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The capital of South Korea has no shortage of cultural landmarks, but most clients don't have the luxury of visiting every single one. Here are five distinctive sites in Seoul that each provide insight into a different facet of the country's extensive history, from the late 14th century to present day.
Bukchon Hanok VillageThis residential neighborhood dates back nearly 600 years to the founding of Seoul itself. Originally, Bukchon Hanok Village — which translates to "northern village" — was home to aristocrats and royalty. Many of the wooden homes have been refurbished, but there's still a palpable authenticity to the place, making it one of the most photographed neighborhoods in Seoul. Narrow alleyways meet stone stairways, which lead to stunning views from above. Visitors can learn more about the neighborhood's history at Bukchon Cultural Center and further explore the area by visiting its many stores, galleries, restaurants and traditional guesthouses. hanok.seoul.go.kr
Changdeokgung Palace Not far from Bukchon Hanok Village is Changdeokgung Palace. Originally built in 1405, this UNESCO World Heritage Site was destroyed during the Japanese invasion of Korea during the late 16th century. It was quickly rebuilt and continued to function for the next 270 years. Changdeokgung Palace is famous for a stunning huwon (secret garden), which takes up about 60 percent of the grounds. Royalty would enjoy the area's serene creeks and ponds, and they'd also use the garden to host banquets and competitions. The wide variety of trees showcase an array of stunning colors in both spring and fall. www.cdg.go.kr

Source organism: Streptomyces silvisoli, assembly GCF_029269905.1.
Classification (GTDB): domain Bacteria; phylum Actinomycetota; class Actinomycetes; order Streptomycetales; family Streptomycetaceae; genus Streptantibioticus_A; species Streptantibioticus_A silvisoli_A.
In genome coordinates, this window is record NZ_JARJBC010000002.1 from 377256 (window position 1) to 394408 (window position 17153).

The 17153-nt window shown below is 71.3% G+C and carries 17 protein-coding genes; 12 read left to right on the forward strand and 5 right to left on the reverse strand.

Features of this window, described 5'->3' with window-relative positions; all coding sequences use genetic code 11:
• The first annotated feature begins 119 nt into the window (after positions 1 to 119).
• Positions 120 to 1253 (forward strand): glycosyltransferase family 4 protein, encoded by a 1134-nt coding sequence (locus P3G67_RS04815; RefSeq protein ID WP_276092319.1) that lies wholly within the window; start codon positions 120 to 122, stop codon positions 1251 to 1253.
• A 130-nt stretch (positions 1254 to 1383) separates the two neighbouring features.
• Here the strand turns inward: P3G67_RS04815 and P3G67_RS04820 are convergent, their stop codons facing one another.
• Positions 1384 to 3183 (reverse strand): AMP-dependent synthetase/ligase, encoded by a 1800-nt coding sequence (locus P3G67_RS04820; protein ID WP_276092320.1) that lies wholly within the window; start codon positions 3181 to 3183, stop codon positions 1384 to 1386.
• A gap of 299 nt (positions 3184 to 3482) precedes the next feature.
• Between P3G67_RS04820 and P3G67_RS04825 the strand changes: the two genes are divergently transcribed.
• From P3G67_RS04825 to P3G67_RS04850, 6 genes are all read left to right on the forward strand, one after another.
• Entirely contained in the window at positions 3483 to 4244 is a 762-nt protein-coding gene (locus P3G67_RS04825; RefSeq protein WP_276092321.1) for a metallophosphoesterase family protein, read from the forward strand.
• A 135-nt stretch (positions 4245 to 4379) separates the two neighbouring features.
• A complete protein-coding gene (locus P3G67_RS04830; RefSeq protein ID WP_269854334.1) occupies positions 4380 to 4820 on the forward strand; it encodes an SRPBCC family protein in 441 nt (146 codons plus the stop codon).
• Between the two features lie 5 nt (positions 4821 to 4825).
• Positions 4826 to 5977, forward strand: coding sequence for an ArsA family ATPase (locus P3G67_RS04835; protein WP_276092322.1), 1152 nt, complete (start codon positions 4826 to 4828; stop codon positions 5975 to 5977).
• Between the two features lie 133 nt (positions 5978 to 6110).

Deoksugung PalaceSurrounded by theaters and galleries, this 15th-century royal residence located across the street from Seoul City Hall is one of the royal palaces of the Joseon Dynasty (1392-1910). Its name means "Palace of Virtuous Longevity," so called by the last king who lived there, in honor of his father. It features several buildings, including Seokjojeon Hall, the only Western-style building that remains in the palace. Junghwajeon houses the throne hall, while Daehanmun, the main gate, hosts a daily reenactment of the Joseon Dynasty Royal Guard Changing Ceremony, which takes place daily (except Mondays).
Seoul City WallAlthough the Seoul City Wall was constructed in the 1390s, it has been refurbished continuously throughout the centuries. The eras of restoration are visible in the variety of stones that comprise the wall: Some portions have several visible layers, each symbolizing a different epoch in the country's history. What's now a UNESCO World Heritage Site was originally built with the city's natural topography in mind, along a series of mountains that have served as a natural border of the city since its beginning. The wall is more than 10 miles long and served as an official city wall for some 500 years. Not only is the Seoul City Wall a living reminder of Korea's rich cultural heritage, but it also provides an ideal hiking trail for those who want to take in some history while they exercise.
The War Memorial of KoreaKorean history dates back at least 5,000 years, which makes the Korean War a fairly recent conflict — one that continues to affect much of the country today. The War Memorial of Korea was established in 1994 to educate the public on the country's military history, so it's not just a war memorial; it's also a museum. And it's not all about the Korean War, either. The War Memorial of Korea provides a sweeping survey of Korea's military history: from prehistoric times up to the Korean War. Thousands of items are on display across the indoor-outdoor space, including donated relics, large-scale weapons and other pieces of war memorabilia.